Show Review: Godspeed You Black Emperor @ The Mohawk (10/10)

Sure, ACL starts tomorrow. Doesn’t mean we get to take off from live music, especially when you have a band like Godspeed You! Black Emperor playing the friendly confines not once, but twice.

Weather did its best to cooperate. The crowd was excited to witness. I was too, I spent a little time with GY!BE many years ago, but they fell off the radar, likely due to the relative silence form the band. But with their first new recorded material in ten years, Allelujah! Don’t Bend! Ascend! seemed like the perfect excuse to mount a bit of a tour and take up brief residency at The Mohawk.

Dark, noisy pics and dark, noisy thoughts after the break…

Night two started with David Dondero. Named one of the best living songwriters by NPR, David bashfully took to the stage, awkwardly introducing songs, starting and stopping, restarting, adding footnotes and apologizing for being so nervous. When finally swept into his chords and lyrics, confidence would pour out. Stories of justice and love, best friends and pets would be delivered in a matter of fact manner with just enough clever to not let you pigeonhole David as just another guy raging against a machine.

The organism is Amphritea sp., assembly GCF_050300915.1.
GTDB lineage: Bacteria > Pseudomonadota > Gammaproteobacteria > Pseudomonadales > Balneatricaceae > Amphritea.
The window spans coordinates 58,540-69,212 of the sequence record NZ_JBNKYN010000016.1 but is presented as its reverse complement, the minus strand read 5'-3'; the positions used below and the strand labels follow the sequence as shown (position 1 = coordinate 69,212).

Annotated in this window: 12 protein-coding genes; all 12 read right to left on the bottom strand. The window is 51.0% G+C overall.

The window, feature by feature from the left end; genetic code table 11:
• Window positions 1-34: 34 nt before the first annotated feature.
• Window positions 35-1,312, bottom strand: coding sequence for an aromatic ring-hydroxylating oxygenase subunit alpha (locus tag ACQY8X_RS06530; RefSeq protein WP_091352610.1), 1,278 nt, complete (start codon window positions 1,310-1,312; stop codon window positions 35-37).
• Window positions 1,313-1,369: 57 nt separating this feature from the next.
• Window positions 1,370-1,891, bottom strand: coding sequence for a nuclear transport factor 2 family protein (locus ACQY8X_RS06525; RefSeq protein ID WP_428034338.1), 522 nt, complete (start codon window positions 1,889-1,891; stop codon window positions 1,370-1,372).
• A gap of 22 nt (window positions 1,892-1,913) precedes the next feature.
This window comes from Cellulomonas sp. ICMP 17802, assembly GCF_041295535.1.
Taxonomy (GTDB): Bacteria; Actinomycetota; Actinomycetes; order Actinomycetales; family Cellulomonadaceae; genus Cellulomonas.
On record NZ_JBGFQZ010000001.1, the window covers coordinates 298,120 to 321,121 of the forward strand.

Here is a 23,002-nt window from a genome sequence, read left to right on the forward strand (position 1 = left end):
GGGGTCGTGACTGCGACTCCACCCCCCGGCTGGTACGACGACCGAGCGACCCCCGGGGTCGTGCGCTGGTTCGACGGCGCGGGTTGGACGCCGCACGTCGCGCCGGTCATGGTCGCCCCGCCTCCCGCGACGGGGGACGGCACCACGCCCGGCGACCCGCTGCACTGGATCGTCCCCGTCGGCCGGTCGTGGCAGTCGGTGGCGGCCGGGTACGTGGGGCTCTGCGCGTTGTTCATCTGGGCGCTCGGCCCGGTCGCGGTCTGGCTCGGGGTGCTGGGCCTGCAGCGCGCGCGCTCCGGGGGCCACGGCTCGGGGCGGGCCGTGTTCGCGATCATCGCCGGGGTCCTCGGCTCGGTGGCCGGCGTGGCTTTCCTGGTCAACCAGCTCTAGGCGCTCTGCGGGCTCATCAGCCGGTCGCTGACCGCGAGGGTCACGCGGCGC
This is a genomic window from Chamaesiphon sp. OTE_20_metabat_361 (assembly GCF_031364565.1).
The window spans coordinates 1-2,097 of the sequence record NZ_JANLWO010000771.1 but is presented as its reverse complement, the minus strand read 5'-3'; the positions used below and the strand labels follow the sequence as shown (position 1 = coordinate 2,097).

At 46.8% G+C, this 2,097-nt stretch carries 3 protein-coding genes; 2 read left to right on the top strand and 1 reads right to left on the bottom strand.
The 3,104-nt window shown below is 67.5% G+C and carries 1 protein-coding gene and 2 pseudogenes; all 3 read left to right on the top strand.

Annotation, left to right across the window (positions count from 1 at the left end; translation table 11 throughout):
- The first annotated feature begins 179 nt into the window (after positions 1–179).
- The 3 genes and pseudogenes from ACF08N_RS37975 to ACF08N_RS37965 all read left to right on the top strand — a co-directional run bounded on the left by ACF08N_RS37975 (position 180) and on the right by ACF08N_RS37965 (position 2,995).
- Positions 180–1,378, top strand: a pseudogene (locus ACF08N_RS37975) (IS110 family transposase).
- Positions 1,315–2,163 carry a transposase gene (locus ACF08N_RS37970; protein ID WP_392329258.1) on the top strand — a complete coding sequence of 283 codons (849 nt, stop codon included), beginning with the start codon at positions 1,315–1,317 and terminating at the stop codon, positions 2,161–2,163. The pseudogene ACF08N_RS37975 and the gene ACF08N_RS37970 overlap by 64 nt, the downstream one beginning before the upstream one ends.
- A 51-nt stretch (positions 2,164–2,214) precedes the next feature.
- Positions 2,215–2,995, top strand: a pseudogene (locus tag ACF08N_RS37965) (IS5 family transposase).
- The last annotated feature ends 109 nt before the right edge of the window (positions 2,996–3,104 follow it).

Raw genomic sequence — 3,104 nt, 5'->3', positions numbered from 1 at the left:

With no one on stage, it looked like a yard sale waiting on dawn; effects pedals on tables, a myriad of random instruments, every brand, shape and build of amps, monitors and PAs. A few tweaks are made to the gear as the lights dims and a bass-filled loop starts filling the space with noise. The band slowly emerges, adding to the now dizzyingly loud cacophony of layered, orchestrated noise.

You find yourself in a bit of a trance. The bulk of the visual aspect for the show is provided by four projectors with loops of film manipulated by what I am sure is considered a member of the band (they were named for a 70’s documentary, after all). Plans, houses, focus, text, blurring, layers – all of it very complimentary to the sounds being produced. It all appears to be well constructed and then things devolve, either through the song’s course or as the evolution into the next ten commonly themed minutes. Even the brief burst of rain seemed well-timed and choreographed.

The crowd was docile save for a few heads banged at the appropriate times and was very respectful (ie they knew to shut up and listen). You could also easily see that many members were moved by the band’s performance, some closing their eyes, others tearing up. I had to wonder where they went, what did those songs do to or for them? I have had those moments. Loved seeing it.

More pics at the photo site

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